What are human rights, and how do real people and fictional characters respond when those rights are threatened? In this module, students develop their ability to read and understand complex text as they consider this question. In Unit 1, students build their close reading skills by reading the novel Esperanza Rising by Pam Muñoz Ryan. They read about human rights and apply this learning as one lens through which to interpret the characters and themes in the novel—a complex coming-of-age story set in Mexico and rural California during the early 1930s. Through close reading, interpretation, and analysis of fiction and nonfiction texts, students begin to build their understanding of human rights. Throughout the unit, students closely read selected articles from the Universal Declaration of Human Rights (UDHR) related to events in Esperanza Rising where human rights are threatened.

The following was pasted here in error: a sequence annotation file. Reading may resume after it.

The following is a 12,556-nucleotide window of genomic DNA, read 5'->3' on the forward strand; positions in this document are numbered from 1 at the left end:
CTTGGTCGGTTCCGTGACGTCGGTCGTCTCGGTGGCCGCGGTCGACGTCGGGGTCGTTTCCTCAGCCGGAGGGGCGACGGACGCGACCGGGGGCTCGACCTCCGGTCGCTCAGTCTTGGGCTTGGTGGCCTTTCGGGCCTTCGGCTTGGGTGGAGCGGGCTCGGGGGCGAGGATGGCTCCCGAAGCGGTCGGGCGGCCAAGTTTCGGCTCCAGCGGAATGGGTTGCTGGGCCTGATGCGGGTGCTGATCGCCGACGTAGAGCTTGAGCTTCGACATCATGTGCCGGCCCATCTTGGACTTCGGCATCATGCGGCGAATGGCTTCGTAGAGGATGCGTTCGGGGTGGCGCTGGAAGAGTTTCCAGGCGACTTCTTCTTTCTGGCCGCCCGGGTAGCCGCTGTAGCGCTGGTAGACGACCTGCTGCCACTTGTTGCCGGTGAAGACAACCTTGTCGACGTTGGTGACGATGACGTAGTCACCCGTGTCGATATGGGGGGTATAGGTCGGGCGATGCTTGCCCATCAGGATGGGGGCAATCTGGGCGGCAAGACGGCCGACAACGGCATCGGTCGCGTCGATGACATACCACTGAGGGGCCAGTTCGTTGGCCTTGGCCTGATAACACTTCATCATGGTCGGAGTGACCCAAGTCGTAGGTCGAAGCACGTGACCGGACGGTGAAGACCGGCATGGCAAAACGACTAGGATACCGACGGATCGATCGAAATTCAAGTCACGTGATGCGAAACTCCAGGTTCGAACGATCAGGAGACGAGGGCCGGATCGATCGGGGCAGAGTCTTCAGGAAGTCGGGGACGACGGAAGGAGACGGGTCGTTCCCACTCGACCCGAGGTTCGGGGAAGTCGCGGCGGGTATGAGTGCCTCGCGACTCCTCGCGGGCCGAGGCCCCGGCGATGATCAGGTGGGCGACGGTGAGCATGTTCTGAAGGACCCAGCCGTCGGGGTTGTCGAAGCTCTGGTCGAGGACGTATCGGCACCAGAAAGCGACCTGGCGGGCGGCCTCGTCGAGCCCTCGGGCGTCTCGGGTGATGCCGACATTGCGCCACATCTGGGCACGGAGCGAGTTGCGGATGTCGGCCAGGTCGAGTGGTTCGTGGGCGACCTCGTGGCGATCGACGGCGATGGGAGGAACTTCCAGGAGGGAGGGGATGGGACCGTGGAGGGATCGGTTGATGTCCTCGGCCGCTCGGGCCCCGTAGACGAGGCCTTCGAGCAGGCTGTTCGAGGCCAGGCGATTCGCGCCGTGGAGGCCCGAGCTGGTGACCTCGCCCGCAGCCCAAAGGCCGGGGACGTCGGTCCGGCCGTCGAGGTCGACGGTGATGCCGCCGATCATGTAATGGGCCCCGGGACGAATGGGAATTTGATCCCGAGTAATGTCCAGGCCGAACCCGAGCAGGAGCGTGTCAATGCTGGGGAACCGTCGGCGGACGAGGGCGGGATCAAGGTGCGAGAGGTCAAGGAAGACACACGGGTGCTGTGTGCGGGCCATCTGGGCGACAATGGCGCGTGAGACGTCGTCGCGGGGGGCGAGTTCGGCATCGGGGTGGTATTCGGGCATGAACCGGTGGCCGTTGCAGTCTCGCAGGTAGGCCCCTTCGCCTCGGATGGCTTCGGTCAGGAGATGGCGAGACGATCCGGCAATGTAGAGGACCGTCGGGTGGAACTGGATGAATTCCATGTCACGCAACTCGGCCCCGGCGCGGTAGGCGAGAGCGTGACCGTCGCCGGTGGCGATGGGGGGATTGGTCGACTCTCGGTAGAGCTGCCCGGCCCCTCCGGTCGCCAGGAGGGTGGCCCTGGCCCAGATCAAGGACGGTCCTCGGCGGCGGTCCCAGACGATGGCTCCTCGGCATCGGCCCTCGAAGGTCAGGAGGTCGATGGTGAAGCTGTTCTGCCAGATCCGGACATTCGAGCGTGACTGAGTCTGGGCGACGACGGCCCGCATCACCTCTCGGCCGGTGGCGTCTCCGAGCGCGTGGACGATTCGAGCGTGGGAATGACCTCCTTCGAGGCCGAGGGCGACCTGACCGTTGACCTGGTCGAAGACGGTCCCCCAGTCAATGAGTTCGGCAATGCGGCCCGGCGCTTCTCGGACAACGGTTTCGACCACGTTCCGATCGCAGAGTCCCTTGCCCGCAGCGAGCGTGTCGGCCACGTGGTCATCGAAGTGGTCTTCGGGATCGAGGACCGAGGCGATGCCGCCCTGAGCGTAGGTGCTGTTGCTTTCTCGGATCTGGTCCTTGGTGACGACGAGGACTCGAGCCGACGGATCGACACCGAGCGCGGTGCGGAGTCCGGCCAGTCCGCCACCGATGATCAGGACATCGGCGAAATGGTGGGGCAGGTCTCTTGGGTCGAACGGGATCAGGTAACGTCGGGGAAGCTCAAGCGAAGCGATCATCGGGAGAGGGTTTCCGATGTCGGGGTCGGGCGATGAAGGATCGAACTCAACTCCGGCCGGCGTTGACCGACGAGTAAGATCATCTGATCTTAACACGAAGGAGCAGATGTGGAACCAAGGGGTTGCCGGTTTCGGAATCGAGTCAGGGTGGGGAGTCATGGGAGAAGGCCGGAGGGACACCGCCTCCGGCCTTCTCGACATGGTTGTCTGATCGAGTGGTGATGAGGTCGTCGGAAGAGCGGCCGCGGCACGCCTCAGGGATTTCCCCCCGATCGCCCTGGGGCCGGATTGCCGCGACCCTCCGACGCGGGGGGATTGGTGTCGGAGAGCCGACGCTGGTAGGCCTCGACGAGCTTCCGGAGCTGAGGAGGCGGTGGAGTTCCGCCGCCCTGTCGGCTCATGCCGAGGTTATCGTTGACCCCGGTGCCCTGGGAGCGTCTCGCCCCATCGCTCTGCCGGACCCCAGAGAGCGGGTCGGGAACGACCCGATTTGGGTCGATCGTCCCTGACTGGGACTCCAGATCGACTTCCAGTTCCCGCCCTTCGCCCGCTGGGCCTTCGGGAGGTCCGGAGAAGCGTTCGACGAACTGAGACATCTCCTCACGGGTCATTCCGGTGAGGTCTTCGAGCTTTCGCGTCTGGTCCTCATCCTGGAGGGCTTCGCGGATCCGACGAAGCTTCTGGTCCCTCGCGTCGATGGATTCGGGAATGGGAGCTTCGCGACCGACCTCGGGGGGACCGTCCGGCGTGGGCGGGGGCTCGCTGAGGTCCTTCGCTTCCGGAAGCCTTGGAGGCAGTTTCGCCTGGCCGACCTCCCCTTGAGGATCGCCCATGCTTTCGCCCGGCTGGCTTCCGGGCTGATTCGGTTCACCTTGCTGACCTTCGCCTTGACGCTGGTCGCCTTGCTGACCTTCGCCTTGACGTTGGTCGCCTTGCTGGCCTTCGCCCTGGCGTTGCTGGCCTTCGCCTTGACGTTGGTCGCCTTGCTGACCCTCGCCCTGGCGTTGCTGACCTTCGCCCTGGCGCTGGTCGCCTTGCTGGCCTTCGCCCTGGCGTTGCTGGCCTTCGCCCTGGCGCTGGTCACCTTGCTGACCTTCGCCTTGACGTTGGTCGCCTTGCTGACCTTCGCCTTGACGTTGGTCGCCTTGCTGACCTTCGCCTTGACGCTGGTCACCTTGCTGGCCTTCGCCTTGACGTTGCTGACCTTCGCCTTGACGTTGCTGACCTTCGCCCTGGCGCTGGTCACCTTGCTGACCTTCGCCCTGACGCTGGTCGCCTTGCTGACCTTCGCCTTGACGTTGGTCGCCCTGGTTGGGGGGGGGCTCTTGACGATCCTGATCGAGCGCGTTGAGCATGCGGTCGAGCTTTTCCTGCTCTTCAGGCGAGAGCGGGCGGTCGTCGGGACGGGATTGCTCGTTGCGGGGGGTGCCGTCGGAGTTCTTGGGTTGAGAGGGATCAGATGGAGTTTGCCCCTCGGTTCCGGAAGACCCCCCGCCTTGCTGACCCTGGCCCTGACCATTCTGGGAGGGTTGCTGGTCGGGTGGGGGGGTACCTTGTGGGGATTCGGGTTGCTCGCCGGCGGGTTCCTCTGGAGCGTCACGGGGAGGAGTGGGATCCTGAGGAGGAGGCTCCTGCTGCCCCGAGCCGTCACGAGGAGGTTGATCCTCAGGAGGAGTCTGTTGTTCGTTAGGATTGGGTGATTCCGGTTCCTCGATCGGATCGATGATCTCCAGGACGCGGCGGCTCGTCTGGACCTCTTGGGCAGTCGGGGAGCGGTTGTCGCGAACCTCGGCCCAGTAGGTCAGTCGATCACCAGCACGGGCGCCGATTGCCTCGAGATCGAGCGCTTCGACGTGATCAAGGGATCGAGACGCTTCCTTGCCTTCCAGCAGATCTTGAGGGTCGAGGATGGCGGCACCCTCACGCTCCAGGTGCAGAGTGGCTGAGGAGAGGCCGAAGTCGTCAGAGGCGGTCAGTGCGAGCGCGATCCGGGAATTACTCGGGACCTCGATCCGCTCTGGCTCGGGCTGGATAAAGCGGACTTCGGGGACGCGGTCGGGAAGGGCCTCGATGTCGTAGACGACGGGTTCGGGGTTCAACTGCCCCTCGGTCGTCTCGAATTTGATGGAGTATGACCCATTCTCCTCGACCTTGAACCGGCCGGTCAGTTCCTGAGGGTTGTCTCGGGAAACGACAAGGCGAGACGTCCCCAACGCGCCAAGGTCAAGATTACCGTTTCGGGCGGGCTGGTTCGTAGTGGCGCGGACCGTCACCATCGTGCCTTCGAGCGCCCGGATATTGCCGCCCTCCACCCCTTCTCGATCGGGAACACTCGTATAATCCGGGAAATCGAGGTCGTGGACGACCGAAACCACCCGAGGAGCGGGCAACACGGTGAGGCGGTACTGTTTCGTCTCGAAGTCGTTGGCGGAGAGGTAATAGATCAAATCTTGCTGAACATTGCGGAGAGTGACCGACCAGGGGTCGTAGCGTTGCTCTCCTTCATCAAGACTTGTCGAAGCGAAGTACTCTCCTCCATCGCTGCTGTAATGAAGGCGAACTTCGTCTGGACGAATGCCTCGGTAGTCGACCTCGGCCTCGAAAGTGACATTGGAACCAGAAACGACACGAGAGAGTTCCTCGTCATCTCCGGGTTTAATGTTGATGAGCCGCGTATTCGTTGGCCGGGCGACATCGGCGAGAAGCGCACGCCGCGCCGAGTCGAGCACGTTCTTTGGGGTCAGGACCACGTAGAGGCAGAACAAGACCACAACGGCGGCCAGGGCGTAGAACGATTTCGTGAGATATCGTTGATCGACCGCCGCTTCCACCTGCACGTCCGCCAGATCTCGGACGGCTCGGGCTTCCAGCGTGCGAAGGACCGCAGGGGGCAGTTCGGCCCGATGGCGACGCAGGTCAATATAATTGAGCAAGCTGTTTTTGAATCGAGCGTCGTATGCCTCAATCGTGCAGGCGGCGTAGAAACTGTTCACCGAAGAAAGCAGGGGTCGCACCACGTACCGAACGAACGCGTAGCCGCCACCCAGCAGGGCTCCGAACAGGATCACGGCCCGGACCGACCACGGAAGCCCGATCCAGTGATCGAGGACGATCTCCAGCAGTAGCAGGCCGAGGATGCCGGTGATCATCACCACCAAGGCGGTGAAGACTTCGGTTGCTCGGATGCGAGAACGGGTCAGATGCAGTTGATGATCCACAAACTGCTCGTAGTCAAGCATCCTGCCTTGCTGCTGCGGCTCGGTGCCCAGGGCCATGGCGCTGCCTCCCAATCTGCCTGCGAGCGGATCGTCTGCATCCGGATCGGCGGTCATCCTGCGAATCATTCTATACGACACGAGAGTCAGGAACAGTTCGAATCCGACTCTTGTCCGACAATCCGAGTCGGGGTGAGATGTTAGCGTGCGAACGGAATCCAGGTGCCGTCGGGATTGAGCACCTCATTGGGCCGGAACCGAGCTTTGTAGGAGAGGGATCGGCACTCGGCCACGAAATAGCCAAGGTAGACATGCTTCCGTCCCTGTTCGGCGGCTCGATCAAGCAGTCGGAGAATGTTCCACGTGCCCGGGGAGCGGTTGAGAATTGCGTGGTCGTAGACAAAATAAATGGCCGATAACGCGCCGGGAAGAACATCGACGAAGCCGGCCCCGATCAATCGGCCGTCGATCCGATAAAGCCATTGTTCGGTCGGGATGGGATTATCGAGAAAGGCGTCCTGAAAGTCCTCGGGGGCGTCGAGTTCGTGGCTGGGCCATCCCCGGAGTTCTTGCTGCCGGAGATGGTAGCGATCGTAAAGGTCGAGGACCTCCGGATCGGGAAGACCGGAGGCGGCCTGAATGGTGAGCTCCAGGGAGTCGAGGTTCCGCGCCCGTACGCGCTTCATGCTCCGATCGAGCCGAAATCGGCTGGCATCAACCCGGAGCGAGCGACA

In Unit 2, students finish reading Esperanza Rising, focusing on characters’ reactions and responses to events when their human rights are threatened. They write a two-voice poem with a partner, as well as a four-paragraph literary essay comparing the response of two characters to a selected event from the novel, describing how each character responds to the event. In Unit 3, students continue to revisit the themes of the UDHR and Esperanza Rising as they plan, write, and ultimately perform monologues based on events from Esperanza Rising where human rights are threatened. In groups, students write a Directors’ Note to describe their selected event from Esperanza Rising, explain which specific articles of the UDHR relate to the event, and explain how people today are impacted by this issue. Students revise, rehearse, and ultimately perform their group’s monologues for the class and/or school or community members. This performance task addresses CCSS ELA RF.5.4, W.5.4, W.5.5, and W.5.8.